A pair of rescued frilled dragons are settling in to their new home at Portsmouth’s Blue Reef Aquarium.
The bizarre-looking lizards, which inspired one of the most famous scenes in the film ‘Jurassic Park’, get their name from their large neck frills.
When the lizard feels threatened, it produces a startling display; gaping its mouth, exposing a bright pink or yellow lining; spreading out its frill, displaying bright orange and red scales and raising itself up on to two legs.
Blue Reef Aquarium’s Martyn Chandler said: “This particular pair were rescued from unsuitable surroundings and we were able to provide them with a secure new home.
“They became very popular with exotic pet owners after the first Jurassic Park film came out and we may see a similar affect when ‘Jurassic World’ is released later this month.
“One of the main species depicted was a dilophosaurus which had a retractable frill around its neck, just like frilled dragons, and could spit venom.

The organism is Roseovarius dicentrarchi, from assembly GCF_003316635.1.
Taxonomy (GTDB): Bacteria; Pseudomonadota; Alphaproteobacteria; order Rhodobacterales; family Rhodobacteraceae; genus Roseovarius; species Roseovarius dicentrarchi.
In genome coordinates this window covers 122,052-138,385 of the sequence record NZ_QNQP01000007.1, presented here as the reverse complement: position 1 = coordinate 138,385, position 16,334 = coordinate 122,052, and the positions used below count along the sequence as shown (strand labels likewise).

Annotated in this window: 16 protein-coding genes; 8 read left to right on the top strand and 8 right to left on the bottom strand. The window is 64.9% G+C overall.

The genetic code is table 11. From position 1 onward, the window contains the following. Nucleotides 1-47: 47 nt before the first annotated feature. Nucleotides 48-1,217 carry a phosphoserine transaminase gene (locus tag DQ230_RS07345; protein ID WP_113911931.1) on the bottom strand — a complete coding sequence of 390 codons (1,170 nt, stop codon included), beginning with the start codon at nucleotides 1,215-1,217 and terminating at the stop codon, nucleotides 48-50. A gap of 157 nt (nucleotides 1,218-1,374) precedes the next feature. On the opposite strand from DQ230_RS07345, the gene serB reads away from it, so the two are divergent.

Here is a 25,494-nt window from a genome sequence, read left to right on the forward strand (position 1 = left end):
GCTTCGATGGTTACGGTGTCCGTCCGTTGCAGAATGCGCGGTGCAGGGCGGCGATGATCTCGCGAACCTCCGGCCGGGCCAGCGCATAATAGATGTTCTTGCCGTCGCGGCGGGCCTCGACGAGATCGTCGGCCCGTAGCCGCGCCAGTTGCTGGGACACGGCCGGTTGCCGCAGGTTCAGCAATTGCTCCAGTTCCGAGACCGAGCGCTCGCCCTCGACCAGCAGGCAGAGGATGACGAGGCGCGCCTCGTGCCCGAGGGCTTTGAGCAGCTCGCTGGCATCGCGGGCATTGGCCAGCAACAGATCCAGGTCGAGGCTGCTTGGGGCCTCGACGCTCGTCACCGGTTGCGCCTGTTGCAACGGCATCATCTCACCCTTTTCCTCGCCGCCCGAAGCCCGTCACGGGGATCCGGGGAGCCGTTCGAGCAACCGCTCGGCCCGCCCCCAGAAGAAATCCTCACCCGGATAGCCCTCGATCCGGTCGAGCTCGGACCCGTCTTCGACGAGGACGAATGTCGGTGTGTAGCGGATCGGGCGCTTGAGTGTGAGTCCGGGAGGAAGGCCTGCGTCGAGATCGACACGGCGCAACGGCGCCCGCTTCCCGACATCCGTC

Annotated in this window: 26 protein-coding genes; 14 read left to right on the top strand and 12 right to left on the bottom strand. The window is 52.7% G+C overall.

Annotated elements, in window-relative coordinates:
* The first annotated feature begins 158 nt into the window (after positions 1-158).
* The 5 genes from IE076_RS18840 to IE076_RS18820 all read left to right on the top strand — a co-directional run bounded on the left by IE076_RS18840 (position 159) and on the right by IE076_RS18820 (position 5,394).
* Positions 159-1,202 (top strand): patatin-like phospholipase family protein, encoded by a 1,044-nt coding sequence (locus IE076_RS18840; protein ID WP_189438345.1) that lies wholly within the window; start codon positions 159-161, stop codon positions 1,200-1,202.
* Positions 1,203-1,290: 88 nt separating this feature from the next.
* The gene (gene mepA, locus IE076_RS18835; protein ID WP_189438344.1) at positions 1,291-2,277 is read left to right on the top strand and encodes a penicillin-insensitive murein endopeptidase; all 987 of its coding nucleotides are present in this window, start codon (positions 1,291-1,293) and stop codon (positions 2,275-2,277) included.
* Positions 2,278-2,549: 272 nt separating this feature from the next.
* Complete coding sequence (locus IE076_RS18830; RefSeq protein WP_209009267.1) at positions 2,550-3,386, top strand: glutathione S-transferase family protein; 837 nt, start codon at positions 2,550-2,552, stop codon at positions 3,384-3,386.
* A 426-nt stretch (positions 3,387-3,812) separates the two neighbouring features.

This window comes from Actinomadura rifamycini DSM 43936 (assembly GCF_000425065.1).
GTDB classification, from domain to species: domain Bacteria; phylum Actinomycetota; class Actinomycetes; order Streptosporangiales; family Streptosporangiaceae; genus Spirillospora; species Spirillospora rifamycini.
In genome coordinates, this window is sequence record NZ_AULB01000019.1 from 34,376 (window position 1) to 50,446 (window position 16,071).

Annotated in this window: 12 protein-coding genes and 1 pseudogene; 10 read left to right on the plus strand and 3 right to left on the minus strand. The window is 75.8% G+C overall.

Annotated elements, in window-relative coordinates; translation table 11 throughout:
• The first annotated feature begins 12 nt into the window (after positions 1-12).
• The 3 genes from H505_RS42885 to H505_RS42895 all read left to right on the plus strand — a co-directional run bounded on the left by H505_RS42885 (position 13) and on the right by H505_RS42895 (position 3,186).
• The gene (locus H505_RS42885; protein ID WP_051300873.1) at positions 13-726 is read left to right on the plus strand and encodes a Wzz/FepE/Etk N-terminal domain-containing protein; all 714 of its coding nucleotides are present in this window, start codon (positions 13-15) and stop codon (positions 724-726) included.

“Although there is no evidence to suggest the actual dilophosaurus had either of these two capabilities in reality it created one of the most memorable scenes in the film and prompted a huge interest in frilled lizards,” he added.
Frilled lizards are a relatively large member of the agamid family, growing up to 85 cm long. In addition to its frill, which is also used for territorial displays and during courtship as well as to discourage predators, they are able to run on two legs.
The frilled-neck lizard is found mainly in the northern regions of Australia and southern New Guinea. The lizard is also, on rare occasions, found in the lower desert regions of Australia.
The species’ main threats are eagles, owls, larger lizards, snakes, dingoes and quolls – a type of carnivorous marsupial.